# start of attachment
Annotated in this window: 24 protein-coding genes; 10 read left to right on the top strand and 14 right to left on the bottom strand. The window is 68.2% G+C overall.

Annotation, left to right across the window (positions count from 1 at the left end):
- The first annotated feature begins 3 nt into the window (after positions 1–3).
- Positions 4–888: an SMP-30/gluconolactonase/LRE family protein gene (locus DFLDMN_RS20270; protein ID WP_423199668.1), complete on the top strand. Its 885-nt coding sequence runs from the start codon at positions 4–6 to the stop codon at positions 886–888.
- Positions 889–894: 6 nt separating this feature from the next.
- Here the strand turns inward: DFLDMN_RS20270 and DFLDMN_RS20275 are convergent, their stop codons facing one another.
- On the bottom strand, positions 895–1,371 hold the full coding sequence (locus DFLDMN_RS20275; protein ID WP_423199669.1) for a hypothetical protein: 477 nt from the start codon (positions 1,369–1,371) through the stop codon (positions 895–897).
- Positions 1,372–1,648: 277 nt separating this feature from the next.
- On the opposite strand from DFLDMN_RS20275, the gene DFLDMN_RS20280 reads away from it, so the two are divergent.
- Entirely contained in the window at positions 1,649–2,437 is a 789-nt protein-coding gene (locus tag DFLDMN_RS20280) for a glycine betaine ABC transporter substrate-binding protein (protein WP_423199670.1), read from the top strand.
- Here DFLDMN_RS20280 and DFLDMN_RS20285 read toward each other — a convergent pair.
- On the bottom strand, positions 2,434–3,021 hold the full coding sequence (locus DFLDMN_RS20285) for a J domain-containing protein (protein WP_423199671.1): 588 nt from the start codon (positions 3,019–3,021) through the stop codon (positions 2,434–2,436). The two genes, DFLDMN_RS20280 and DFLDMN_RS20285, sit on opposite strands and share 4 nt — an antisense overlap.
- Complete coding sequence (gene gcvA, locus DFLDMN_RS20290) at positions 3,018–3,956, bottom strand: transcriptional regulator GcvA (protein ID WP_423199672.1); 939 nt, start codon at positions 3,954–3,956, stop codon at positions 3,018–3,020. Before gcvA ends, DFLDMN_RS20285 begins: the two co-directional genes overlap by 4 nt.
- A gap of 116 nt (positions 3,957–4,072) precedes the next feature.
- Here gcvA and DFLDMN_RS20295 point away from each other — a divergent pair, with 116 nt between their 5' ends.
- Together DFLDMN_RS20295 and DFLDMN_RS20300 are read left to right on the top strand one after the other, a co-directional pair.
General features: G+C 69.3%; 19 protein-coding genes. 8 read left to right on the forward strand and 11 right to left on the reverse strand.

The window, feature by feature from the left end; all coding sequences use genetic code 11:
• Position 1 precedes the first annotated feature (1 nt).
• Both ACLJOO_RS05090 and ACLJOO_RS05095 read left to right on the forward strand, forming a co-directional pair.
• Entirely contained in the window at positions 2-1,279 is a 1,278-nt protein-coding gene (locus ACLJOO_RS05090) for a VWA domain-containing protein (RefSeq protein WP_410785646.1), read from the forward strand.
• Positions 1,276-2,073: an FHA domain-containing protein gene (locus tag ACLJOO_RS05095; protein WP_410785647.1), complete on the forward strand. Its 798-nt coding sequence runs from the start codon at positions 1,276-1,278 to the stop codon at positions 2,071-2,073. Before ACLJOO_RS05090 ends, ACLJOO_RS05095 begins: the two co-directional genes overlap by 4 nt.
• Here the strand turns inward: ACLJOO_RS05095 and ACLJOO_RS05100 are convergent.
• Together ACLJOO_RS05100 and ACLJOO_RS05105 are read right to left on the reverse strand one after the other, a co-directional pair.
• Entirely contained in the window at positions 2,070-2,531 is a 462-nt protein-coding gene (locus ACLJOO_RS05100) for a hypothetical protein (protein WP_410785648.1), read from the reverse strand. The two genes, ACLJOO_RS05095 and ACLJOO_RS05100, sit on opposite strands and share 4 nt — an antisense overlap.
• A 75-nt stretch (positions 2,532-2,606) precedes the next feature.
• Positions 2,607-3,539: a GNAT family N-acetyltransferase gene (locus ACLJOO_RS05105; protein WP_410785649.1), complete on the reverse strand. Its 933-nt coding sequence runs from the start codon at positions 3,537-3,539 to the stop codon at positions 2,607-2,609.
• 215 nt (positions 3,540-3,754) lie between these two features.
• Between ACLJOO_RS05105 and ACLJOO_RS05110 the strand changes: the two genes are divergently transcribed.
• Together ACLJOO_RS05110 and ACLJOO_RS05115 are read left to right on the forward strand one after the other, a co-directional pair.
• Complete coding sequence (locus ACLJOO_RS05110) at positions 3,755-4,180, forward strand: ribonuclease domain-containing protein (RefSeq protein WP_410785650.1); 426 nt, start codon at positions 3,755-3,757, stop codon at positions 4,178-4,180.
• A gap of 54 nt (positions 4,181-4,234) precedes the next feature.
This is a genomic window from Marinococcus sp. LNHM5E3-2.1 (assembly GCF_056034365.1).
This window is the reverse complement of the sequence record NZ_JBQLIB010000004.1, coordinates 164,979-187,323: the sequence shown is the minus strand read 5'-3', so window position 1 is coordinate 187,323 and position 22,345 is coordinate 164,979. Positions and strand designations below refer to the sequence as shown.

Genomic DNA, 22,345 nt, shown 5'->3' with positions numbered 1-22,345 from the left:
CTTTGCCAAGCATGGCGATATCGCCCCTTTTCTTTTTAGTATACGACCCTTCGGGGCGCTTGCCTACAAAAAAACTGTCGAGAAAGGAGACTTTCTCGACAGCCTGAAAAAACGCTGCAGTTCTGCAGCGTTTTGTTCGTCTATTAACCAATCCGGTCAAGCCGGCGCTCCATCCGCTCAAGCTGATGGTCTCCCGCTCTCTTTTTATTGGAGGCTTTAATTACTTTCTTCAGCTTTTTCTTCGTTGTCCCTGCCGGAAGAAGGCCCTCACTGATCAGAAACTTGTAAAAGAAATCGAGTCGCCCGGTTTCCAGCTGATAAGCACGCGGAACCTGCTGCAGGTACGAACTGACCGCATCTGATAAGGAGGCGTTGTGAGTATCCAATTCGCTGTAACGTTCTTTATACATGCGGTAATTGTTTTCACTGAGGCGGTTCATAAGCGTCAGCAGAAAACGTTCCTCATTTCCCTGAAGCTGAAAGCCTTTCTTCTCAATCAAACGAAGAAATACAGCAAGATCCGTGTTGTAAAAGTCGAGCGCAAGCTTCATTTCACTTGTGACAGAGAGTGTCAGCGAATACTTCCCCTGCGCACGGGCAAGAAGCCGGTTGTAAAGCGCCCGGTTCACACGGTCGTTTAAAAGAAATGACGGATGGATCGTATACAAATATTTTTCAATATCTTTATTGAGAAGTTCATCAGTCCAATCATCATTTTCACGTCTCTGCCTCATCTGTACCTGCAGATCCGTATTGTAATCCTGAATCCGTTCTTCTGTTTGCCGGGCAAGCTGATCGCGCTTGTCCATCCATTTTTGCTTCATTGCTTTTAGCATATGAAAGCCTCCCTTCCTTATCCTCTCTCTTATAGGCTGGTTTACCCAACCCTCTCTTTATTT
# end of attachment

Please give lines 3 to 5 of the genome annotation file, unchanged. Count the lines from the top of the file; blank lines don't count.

- The first annotated feature begins 3 nt into the window (after positions 1–3).
- Positions 4–888: an SMP-30/gluconolactonase/LRE family protein gene (locus DFLDMN_RS20270; protein ID WP_423199668.1), complete on the top strand. Its 885-nt coding sequence runs from the start codon at positions 4–6 to the stop codon at positions 886–888.
- Positions 889–894: 6 nt separating this feature from the next.